Watch out for The Grabber. He's the terrifying villain in The Black Phone, a nifty horror thriller from director Scott Derrickson (Doctor Strange, The Exorcism of Emily Rose, Sinister), and based on a short story by the son of Stephen King, Joe Hill.
The movie takes place in 1978, and the main character is Finney (Mason Thames), a shy 13-year-old boy with an abusive, alcoholic father (Jeremy Davies), and an independent little sister, Gwen (Madeleine McGraw). Boys that are Finney's age start to go missing, and many kids around town think it's a boogeyman they call The Grabber. One fateful day, Finney is abducted by The Grabber (Ethan Hawke), a part-time magician and full-time serial killer.
Once abducted, Finney is locked in a soundproof basement with a dirty mattress on the floor, and a disconnected black phone on the wall. Soon, Finney begins receiving phone calls on that phone from The Grabber's previous victims. These ghostly callers are trying to help the boy outsmart the killer and escape. Also, Gwen has psychic visions of the attacks on the victims. She speaks to, quite possibly, the dumbest movie cops in recent memory about where the killer, and her brother, may be located.
The Black Phone benefits from a tight script, by director Derrickson and his writing partner C. Robert Cargill, which moves along briskly, but also has vivid characters. It's so good, that minor plot holes can totally be forgiven.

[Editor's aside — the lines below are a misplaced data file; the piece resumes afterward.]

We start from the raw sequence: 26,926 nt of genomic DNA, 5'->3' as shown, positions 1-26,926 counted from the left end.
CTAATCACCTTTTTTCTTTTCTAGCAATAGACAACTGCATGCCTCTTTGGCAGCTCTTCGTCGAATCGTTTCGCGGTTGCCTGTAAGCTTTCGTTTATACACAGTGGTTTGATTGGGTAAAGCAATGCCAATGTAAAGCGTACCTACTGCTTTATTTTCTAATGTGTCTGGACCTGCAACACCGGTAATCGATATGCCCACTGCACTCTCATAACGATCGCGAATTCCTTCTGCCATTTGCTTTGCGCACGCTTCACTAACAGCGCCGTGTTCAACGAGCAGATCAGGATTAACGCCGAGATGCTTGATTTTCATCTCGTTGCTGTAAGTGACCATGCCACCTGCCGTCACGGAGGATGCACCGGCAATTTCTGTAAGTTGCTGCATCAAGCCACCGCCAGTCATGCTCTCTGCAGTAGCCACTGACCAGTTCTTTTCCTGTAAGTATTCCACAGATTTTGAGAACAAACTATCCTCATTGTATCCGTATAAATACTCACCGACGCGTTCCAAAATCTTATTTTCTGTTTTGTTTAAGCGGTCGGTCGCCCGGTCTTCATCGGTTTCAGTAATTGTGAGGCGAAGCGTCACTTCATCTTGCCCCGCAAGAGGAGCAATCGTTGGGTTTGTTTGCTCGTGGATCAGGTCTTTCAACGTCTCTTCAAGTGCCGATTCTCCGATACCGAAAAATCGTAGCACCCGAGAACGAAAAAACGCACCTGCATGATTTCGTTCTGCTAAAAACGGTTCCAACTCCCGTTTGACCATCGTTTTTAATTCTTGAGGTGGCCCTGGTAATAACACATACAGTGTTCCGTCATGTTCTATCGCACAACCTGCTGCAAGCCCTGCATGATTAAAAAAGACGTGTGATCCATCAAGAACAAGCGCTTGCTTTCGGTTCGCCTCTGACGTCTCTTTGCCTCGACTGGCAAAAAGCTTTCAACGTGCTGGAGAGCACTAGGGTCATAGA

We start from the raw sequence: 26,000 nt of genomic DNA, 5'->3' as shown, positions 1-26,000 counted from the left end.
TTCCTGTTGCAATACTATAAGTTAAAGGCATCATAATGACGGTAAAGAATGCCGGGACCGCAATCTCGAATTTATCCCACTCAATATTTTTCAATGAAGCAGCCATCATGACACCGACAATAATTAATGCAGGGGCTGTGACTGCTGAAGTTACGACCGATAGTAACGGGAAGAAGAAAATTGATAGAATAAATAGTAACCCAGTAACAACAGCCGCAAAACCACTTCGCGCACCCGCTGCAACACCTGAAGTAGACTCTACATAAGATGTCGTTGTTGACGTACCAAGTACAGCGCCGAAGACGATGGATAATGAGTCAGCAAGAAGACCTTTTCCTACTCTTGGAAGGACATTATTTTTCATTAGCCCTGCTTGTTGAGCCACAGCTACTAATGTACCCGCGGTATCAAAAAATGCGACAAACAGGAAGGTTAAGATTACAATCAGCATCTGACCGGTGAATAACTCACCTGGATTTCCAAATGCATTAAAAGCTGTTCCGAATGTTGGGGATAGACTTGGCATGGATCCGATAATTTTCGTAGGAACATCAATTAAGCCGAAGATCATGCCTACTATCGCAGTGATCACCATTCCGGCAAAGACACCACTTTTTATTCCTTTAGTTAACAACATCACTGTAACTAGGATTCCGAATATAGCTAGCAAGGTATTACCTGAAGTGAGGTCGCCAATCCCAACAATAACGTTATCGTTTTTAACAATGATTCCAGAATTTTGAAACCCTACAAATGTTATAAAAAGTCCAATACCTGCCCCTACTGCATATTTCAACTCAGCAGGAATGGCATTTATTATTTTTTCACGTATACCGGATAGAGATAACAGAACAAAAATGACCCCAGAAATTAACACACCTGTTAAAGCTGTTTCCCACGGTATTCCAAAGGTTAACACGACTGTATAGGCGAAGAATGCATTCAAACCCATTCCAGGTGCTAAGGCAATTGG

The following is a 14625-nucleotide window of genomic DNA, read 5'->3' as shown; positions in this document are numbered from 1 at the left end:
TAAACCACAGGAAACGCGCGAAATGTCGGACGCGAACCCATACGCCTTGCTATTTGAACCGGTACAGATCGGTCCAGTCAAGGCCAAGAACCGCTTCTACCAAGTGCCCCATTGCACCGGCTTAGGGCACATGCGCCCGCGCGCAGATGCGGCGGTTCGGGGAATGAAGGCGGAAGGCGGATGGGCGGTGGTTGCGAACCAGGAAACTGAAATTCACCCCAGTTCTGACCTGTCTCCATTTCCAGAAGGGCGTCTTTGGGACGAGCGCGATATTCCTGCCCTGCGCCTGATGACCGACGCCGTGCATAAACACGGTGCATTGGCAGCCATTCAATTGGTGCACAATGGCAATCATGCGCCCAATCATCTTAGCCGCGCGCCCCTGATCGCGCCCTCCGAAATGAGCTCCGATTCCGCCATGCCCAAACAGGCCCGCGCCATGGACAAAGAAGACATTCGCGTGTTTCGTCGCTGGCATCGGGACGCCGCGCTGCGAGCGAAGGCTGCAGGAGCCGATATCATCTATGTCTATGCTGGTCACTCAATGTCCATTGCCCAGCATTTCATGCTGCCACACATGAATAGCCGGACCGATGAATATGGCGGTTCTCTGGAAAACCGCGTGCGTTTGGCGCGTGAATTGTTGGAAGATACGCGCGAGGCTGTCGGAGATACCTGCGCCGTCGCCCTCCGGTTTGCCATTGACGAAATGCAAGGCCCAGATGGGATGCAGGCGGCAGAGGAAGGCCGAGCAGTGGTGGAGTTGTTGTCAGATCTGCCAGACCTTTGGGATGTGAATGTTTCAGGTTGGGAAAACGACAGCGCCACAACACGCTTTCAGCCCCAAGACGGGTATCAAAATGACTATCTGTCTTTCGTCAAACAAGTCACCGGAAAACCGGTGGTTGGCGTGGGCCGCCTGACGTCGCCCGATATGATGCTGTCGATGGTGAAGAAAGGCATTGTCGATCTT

Across the board, the performances are terrific. Thames is solid as a boy desperate to survive, and McGraw, in a star-making performance as the profanity spewing little sister, is lovable, warm, and hilarious. Let us not forget about Hawke (Boyhood, First Reformed, Training Day, Waking Life), for he is effectively creepy as this new horror icon.
We hardly see Hawke's face because he wears masks throughout most of the movie. These masks really add to the scariness of the character. Reminiscent of the Greek comedy and tragedy masks, they were designed by legendary effects make-up artist Tom Savini, who has given us great gore and wild effects in movies like Creepshow (1982), Day of the Dead (1985), and The Texas Chainsaw Massacre Part 2 (1986).
The Black Phone is incredibly suspenseful, and will keep you on the edge of your seat. It's in theaters now.